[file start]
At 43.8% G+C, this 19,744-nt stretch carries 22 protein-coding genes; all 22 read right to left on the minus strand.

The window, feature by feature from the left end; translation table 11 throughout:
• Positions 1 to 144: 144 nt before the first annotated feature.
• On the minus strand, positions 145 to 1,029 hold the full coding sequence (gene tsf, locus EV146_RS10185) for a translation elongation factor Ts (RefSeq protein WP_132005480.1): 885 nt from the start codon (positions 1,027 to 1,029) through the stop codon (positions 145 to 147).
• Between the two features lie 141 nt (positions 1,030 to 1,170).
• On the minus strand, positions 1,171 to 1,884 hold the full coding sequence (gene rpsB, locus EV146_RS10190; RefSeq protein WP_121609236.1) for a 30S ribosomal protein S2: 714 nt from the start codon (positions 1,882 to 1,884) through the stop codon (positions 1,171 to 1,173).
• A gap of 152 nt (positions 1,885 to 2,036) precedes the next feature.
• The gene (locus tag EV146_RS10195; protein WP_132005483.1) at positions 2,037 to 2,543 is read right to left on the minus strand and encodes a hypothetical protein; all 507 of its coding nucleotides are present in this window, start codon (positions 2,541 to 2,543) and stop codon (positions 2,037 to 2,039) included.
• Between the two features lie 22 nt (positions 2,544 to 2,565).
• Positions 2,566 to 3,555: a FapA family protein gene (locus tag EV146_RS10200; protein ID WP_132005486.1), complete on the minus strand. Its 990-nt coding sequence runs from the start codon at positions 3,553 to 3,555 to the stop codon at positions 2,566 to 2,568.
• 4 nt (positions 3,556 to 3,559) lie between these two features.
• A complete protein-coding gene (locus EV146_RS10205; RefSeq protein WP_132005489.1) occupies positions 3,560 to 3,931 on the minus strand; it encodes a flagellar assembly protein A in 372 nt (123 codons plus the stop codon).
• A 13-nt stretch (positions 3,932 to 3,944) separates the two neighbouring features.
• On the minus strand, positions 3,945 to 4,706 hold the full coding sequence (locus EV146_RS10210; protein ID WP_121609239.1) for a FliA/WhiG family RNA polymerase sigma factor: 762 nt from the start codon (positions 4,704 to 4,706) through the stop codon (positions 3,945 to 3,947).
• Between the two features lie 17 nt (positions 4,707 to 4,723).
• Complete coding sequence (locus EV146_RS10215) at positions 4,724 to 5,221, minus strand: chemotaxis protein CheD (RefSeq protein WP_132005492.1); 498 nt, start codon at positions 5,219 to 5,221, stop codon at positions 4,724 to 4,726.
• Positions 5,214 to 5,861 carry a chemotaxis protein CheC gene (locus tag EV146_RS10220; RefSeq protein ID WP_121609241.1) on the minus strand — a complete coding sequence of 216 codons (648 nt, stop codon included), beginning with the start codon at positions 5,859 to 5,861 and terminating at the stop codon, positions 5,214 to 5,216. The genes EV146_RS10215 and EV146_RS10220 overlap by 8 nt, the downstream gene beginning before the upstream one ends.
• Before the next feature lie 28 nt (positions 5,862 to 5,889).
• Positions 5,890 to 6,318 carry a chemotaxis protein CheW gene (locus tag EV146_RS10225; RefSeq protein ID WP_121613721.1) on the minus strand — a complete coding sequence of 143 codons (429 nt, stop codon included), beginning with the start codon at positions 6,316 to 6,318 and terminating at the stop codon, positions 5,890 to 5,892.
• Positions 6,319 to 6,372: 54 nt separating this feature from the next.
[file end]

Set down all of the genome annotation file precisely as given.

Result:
At 43.8% G+C, this 19,744-nt stretch carries 22 protein-coding genes; all 22 read right to left on the minus strand.

The window, feature by feature from the left end; translation table 11 throughout:
• Positions 1 to 144: 144 nt before the first annotated feature.
• On the minus strand, positions 145 to 1,029 hold the full coding sequence (gene tsf, locus EV146_RS10185) for a translation elongation factor Ts (RefSeq protein WP_132005480.1): 885 nt from the start codon (positions 1,027 to 1,029) through the stop codon (positions 145 to 147).
• Between the two features lie 141 nt (positions 1,030 to 1,170).
• On the minus strand, positions 1,171 to 1,884 hold the full coding sequence (gene rpsB, locus EV146_RS10190; RefSeq protein WP_121609236.1) for a 30S ribosomal protein S2: 714 nt from the start codon (positions 1,882 to 1,884) through the stop codon (positions 1,171 to 1,173).
• A gap of 152 nt (positions 1,885 to 2,036) precedes the next feature.
• The gene (locus tag EV146_RS10195; protein WP_132005483.1) at positions 2,037 to 2,543 is read right to left on the minus strand and encodes a hypothetical protein; all 507 of its coding nucleotides are present in this window, start codon (positions 2,541 to 2,543) and stop codon (positions 2,037 to 2,039) included.
• Between the two features lie 22 nt (positions 2,544 to 2,565).
• Positions 2,566 to 3,555: a FapA family protein gene (locus tag EV146_RS10200; protein ID WP_132005486.1), complete on the minus strand. Its 990-nt coding sequence runs from the start codon at positions 3,553 to 3,555 to the stop codon at positions 2,566 to 2,568.
• 4 nt (positions 3,556 to 3,559) lie between these two features.
• A complete protein-coding gene (locus EV146_RS10205; RefSeq protein WP_132005489.1) occupies positions 3,560 to 3,931 on the minus strand; it encodes a flagellar assembly protein A in 372 nt (123 codons plus the stop codon).
• A 13-nt stretch (positions 3,932 to 3,944) separates the two neighbouring features.
• On the minus strand, positions 3,945 to 4,706 hold the full coding sequence (locus EV146_RS10210; protein ID WP_121609239.1) for a FliA/WhiG family RNA polymerase sigma factor: 762 nt from the start codon (positions 4,704 to 4,706) through the stop codon (positions 3,945 to 3,947).
• Between the two features lie 17 nt (positions 4,707 to 4,723).
• Complete coding sequence (locus EV146_RS10215) at positions 4,724 to 5,221, minus strand: chemotaxis protein CheD (RefSeq protein WP_132005492.1); 498 nt, start codon at positions 5,219 to 5,221, stop codon at positions 4,724 to 4,726.
• Positions 5,214 to 5,861 carry a chemotaxis protein CheC gene (locus tag EV146_RS10220; RefSeq protein ID WP_121609241.1) on the minus strand — a complete coding sequence of 216 codons (648 nt, stop codon included), beginning with the start codon at positions 5,859 to 5,861 and terminating at the stop codon, positions 5,214 to 5,216. The genes EV146_RS10215 and EV146_RS10220 overlap by 8 nt, the downstream gene beginning before the upstream one ends.
• Before the next feature lie 28 nt (positions 5,862 to 5,889).
• Positions 5,890 to 6,318 carry a chemotaxis protein CheW gene (locus tag EV146_RS10225; RefSeq protein ID WP_121613721.1) on the minus strand — a complete coding sequence of 143 codons (429 nt, stop codon included), beginning with the start codon at positions 6,316 to 6,318 and terminating at the stop codon, positions 5,890 to 5,892.
• Positions 6,319 to 6,372: 54 nt separating this feature from the next.